Closely associated with the melancholy pierrot, the marcha-rancho is a slower, more richly melodious style of Carnaval marcha that was most popular from the 1930s – 1950s. Aldir’s mention of the pierrot of a marcha-rancho sets the stage for the reminiscence that follows, a wistful tribute to a series of beloved masters of Brazilian popular music of the 20th century who had passed away over the preceding 25 years, and who were known for the characteristics he mentions: Lupicínio’s famous song “Nervos de aço,” for instance, Vinicius’s full glass of spirits, and ultimately, Elis’s overwhelming majesty. The song was composed shortly after Elis Regina’s untimely death in January 1982, which had left Aldir stunned. The two had been devoted musical partners, but they’d recently had a falling out, of sorts. Aldir laments that he hadn’t properly gotten the chance to reconcile.
“Tempos do Onça e da Fera”
“Nos tempos do Onça” (in the days of the Jaguar) is an old-fashioned carioca way of saying a long, long time ago. The saying derived from references to the Portuguese administrator of Rio de Janeiro from 1725 – 1732, Luís Vaia Monteiro. Monteiro’s harsh, irascible nature earned him the nickname of the “onça,” or jaguar.
The quarador — also known as quaradouro or cuarador — was an especially sunny plot in the yard or courtyard where clothes were laid out to dry, and is usually referred to as a drying ground or bleaching ground in English. Here Aldir recalls the quarador in his childhood home, where his dear grandfather’s shirts soaked up the “honest sun” of the olden days together with elements of the natural surroundings.
Aldir has said that by and large his lyrics and writings are built of the recollections of the little boy who lived in Vila Isabel, where he could hearBenedito Lacerda’s flute floating in from nearby, and where he was likely first enchanted by the sambas of his predecessor in the Vila, the “poet of the Vila” Noel Rosa. To this day, when asked to choose “the most beautiful song,” he gives a few responses – all by Noel Rosa.
These two songs clearly express Aldir’s love and pining for the neighborhood as it was in his early childhood, or even before. Aldir’s grandparents helped raise him — in part because his mother suffered from debilitating depression — and his close relationship with them may have helped him develop his rich repertoire of old-time sayings and manners of speaking, along with his robust sense of nostalgia.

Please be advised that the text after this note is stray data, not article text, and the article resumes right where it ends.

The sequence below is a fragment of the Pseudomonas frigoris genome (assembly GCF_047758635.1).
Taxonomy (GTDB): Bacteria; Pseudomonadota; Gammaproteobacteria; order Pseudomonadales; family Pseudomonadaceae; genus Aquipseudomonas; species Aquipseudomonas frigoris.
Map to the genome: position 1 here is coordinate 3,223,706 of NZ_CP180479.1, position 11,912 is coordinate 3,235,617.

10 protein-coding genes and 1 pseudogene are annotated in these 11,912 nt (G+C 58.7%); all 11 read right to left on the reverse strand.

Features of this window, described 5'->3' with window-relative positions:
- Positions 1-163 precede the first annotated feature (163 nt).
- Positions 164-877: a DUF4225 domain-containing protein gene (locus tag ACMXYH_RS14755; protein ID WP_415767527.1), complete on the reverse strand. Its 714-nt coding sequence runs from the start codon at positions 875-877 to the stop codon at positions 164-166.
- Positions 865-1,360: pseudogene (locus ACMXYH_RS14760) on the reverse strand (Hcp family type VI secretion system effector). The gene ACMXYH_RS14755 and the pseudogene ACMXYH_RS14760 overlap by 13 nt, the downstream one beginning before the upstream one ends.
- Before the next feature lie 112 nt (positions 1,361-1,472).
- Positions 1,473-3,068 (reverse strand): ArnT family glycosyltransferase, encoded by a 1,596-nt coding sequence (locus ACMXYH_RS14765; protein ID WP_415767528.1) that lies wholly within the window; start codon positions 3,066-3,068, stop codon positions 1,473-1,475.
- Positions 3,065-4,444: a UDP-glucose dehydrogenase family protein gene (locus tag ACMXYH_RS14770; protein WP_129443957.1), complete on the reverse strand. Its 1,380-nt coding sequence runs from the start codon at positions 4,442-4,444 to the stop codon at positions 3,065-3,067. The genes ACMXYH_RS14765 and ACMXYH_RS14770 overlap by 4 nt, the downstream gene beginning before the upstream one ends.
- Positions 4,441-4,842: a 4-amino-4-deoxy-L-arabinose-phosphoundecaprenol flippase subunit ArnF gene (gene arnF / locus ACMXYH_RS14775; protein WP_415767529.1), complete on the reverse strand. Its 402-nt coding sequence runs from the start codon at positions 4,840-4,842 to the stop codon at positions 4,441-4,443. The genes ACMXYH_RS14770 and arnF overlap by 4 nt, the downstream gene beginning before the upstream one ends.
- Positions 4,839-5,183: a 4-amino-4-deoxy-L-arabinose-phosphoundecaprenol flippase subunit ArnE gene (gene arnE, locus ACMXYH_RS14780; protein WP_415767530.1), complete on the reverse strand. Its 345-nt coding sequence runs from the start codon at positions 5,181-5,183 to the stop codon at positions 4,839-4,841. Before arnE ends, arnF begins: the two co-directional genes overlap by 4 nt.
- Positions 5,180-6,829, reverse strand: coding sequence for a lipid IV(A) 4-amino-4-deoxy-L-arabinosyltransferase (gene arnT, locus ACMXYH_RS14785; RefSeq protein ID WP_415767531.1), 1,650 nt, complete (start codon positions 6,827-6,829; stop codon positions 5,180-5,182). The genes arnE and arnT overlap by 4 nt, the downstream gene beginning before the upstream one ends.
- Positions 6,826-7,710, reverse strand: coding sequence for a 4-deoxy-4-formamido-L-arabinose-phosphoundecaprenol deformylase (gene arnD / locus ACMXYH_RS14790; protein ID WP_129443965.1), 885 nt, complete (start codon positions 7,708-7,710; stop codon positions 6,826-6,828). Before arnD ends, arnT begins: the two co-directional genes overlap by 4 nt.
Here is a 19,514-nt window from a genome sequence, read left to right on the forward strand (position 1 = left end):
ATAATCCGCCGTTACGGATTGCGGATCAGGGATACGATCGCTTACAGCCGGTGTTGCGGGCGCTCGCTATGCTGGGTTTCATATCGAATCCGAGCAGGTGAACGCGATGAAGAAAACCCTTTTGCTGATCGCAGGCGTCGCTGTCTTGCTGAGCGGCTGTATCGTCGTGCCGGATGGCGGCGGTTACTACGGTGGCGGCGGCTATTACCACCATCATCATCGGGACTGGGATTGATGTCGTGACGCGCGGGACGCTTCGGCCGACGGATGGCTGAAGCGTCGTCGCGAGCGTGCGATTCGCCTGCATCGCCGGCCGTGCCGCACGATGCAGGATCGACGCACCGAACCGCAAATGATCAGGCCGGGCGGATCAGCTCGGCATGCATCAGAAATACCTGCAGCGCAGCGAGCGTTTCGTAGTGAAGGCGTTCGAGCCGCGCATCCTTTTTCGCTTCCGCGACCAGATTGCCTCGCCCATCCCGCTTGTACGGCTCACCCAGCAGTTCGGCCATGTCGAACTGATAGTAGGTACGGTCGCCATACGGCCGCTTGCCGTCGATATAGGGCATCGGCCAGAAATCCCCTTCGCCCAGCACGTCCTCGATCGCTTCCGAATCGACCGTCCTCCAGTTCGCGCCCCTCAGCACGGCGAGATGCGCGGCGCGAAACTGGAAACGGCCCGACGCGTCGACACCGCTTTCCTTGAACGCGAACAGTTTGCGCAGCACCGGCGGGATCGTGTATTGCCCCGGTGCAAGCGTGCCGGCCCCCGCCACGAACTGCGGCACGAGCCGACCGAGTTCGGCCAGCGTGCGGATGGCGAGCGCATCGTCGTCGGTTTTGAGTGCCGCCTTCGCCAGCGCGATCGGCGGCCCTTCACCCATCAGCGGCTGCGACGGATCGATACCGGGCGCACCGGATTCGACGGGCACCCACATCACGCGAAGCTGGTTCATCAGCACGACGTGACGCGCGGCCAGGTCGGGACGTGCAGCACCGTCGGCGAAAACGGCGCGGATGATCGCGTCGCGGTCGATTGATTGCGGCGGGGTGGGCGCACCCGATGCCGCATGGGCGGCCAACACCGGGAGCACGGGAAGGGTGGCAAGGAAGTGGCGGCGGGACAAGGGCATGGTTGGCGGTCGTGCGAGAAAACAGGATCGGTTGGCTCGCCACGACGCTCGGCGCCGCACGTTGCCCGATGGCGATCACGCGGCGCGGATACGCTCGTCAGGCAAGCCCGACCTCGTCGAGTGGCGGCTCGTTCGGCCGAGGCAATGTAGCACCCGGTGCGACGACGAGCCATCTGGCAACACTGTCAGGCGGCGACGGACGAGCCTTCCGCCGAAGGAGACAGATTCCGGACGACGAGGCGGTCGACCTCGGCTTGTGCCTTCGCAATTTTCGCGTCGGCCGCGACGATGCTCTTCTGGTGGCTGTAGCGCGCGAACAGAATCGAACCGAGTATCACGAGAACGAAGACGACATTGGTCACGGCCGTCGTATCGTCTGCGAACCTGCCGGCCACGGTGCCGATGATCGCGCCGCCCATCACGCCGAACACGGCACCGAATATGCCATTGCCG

For more on the Aldir Blanc – João Bosco partnership, see these posts.
“Não vou ficar” (Tim Maia; recorded by Roberto Carlos, 1969)
Há muito tempo eu vivi calado // For so long I kept quiet
Mas agora resolvi falar // But now I’ve decided to speak up
Chegou a hora, tem que ser agora // It’s time, it’s gotta be now
E com você não posso mais ficar // And with you, I can’t stay any longer
Não vou ficar, não (não, não) // No, I’m not gonna stay, no no no
Não posso mais ficar, não, não, não (nao, nao) // I can’t stay any longer, no no…
Não posso mais ficar // I can’t stay any longer
Toda verdade deve ser falada // All truths must be spoken
E não vale nada se enganar // And it’s worthless to fool yourself
Não tem mais jeito, tudo está desfeito // There’s no way out, everything’s undone
E com você não posso mais ficar // And with you, I can’t stay any longer
Não vou ficar, não (não, não) // I’m not gonna stay, no no no
Não posso mais ficar, não, não, não(Não, não) // I can’t stay, no no
Não posso mais ficar // I can’t stay any longer
Pensando bem // Thinking it over
Não vale a pena // It’s not worth it
Ficar tentando em vão // To keep trying in vain
O nosso amor não tem mais solução // Our love has no cure
Não, não, não, não, não, não, não // No, no, no, no no no
Por isso resolvi agora // That’s why I decided now
Te deixar de fora do meu coração // To leave you out of my heart
Com você não dá mais certo e ficar sozinho // It doesn’t work with you anymore, and to stay alone
Minha solução, é solução sim (nao, nao) // My solution, that’s a real solution (no no no)
Não tem mais solução, não, não, não (nao, nao) // There’s no other way out (no no no)
Não tem…// There’s no other way out
“Azul da cor do mar” (Tim Maia, 1970)
Ah! Se o mundo inteiro me pudesse ouvir // Ah! if the whole world could only hear me
Tenho muito pra contar // I have a lot to tell
Dizer que aprendi // To say that I’ve learned
E na vida a gente tem que entender // And in life we need to understand
Que um nasce pra sofrer // That some are born to suffer
Enquanto o outro ri // While the other laughs
Mas quem sofre sempre tem que procurar // But the sufferer always needs to seek out
Pelo menos vir achar // At least come to find
Razão para viver // A reason to live
Ver na vida algum motivo pra sonhar // See in life some reason to dream
Ter um sonho todo azul // Have a deep blue dream
Azul da cor do mar // Blue the color of the sea
“These are the songs” by Tim Maia, released together with Elis Regina (1970)
These are the songs
I wanna sing
These are the songs
I wanna play
I will sing it every (little) time
And I will sing it every day (Now listen here)
These are the songs
That I wanna sing and play
Esta é a canção que eu vou ouvir // This is the song I’m gonna hear
Esta é a canção que eu vou cantar // This is the song I’m gonna sing
Fala de você, meu bem // It speaks of you, my dear
E do nosso amor também // And of our love, too
Sei que você vai gostar // I know you’ll like it
— Commentary —